About Oracle and Java

You know, half the world is stumbling over each other trying to point out that Oracle is alienating the open source community from Java. And maybe they are, but until now, for me, it is still undecided.

Yes, Oracle did make Apache leave the JCP. But Apache was the one mixing the JDK7 specs with the fact that they wanted Harmony to be put through the JVM certification. I understand Apache, but I also understand Oracle for wanting to move forward. And for all the negative issues that people like to mention, Oracle also scored some points with me for getting Java on the Mac rolling again (they would score big time with Java on iOS, but that is a different matter and probably biased by my latest Objective-C experiences). And Google with Android, well, would the Android JVM pass the JVM certification? Most likely not, so legally it should not be called Java. And just like Microsoft wasn’t allowed to “abuse” Java many winters back, neither should Google.

For now Oracle is getting the benefit of the doubt, let’s see where they are taking it. The soup usually isn’t eaten as hot as it is served. [freely translated Dutch saying.]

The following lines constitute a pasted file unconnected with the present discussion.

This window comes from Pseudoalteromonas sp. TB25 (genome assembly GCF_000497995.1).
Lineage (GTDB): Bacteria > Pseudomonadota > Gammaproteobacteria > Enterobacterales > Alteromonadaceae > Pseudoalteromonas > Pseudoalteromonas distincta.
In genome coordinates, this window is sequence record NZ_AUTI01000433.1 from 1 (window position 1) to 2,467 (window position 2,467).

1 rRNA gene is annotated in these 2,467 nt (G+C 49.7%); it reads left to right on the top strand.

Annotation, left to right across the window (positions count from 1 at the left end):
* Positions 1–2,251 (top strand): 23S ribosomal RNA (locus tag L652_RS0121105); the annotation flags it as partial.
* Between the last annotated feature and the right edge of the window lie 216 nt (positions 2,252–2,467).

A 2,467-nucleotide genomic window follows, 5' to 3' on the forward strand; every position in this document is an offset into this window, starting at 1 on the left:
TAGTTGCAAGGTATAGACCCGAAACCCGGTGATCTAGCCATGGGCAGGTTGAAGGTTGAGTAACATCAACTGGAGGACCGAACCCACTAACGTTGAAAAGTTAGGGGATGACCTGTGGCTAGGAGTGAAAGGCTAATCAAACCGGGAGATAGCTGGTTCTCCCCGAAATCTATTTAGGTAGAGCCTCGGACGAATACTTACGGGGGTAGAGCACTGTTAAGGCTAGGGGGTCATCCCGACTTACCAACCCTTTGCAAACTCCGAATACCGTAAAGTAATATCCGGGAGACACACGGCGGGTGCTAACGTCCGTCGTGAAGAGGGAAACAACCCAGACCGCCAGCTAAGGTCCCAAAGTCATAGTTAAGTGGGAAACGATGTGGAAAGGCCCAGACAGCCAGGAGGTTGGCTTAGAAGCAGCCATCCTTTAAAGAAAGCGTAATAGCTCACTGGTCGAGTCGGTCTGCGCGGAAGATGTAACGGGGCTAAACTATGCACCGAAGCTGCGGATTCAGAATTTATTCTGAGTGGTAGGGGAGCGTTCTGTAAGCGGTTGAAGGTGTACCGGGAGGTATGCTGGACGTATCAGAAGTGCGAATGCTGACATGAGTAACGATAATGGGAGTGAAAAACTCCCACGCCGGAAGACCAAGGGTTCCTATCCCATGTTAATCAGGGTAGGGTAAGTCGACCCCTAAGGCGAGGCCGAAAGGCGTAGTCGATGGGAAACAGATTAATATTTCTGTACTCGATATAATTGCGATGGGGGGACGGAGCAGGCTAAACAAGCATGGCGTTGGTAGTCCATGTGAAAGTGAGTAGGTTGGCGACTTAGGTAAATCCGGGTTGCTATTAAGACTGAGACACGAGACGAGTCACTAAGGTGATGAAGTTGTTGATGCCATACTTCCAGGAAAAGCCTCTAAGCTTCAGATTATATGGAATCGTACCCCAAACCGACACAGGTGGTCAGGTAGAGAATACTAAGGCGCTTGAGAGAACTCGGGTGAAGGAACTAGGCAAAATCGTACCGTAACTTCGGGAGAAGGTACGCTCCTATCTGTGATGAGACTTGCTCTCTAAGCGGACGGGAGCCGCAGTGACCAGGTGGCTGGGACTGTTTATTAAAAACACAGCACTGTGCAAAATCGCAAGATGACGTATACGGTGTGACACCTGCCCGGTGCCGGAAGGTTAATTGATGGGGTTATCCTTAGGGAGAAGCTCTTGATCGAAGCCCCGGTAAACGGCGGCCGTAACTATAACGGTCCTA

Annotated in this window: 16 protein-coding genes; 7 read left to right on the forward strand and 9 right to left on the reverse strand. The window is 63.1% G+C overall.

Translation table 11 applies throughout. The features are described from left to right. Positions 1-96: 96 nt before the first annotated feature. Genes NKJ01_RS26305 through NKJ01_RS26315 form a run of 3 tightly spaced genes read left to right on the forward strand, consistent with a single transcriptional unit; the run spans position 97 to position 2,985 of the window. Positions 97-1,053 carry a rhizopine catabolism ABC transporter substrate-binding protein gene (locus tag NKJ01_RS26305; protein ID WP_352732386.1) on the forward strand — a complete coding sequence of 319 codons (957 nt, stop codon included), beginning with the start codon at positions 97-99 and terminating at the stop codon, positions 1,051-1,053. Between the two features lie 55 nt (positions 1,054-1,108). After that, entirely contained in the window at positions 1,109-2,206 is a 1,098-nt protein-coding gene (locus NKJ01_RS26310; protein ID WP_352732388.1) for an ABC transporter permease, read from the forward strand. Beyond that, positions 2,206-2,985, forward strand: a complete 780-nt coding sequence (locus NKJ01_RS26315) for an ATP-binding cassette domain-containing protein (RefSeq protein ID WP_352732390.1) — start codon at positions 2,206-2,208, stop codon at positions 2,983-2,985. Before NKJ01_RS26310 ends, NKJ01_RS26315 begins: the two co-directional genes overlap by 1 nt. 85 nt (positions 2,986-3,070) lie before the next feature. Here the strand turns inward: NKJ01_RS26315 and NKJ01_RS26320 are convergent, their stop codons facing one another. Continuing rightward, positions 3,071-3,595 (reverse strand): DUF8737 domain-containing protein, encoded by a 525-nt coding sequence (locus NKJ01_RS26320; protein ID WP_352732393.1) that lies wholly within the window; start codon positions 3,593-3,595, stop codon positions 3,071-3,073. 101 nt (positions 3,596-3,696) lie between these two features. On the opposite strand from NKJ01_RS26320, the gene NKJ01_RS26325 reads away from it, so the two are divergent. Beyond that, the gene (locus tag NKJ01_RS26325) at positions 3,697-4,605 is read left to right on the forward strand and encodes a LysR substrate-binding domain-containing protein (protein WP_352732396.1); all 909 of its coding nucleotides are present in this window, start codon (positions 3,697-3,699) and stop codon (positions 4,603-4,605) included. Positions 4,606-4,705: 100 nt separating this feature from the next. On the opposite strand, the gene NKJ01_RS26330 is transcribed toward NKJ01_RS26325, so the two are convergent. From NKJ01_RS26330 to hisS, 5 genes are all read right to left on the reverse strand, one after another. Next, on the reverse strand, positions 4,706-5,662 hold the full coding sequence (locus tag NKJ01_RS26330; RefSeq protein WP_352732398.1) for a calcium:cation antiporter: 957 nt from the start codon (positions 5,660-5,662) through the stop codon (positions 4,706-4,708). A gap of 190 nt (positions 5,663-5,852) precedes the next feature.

That doesn’t mean that one should be oblivious to the negative points. What if Oracle is leaning too hard on the open source community and they are going elsewhere… Where would they go? DotNet? It’s not like Microsoft is much better than Oracle. PHP? Come on, PHP is just a scripting front-end for a bunch of Unix system libraries. It needs some serious growing up to be able to do full scale software development. Scala? Python?

Ten years ago Java became popular, and the moment I saw it I knew that this was going to be the next thing. DotNet was clear cut as well; based on Java, backed by Microsoft, no way that would fail. But I have not seen any new language / platform that gives me that same feeling.

It’s that combination of expressiveness of a programming language, but at the same time its readability, the way the code is structured, the software is packaged and deployed. Being more compact doesn’t make code better readable. And the Java packaging and deploying; copy was back! No more registries! Take DotNet; there is no enforced relation between the package & class name and the location of the file & the file name. Now don’t tell me that that is an improvement in readability of a source code tree! (And was the binding ever a annoyance in Java?)

My point is that I’m not having that warm and fuzzy “ohhhh” feeling on any alternative. It’s not like Java is perfect; those setters and getters deserve some attention, and the single method anonymous inner classes as well. But these things are fairly easy fixed. So right now I’m staying put; taking a peek here and there (like iOS and Objective-C lately) and savoring my Java in the meantime.

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